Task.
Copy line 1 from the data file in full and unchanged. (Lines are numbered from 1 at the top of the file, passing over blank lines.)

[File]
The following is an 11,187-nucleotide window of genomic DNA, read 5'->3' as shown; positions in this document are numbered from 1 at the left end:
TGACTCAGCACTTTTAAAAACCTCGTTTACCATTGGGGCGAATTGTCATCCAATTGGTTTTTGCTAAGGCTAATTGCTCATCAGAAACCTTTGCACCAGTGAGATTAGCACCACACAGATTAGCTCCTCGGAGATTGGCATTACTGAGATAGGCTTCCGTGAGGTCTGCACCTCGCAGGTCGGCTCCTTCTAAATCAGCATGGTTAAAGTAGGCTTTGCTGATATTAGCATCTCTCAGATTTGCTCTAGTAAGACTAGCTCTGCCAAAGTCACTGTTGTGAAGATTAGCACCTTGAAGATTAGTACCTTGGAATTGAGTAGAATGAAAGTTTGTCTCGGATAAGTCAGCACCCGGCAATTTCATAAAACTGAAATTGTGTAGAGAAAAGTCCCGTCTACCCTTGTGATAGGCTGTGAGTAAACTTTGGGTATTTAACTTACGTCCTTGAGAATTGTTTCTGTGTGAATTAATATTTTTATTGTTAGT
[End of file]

The following is an 11,187-nucleotide window of genomic DNA, read 5'->3' as shown; positions in this document are numbered from 1 at the left end: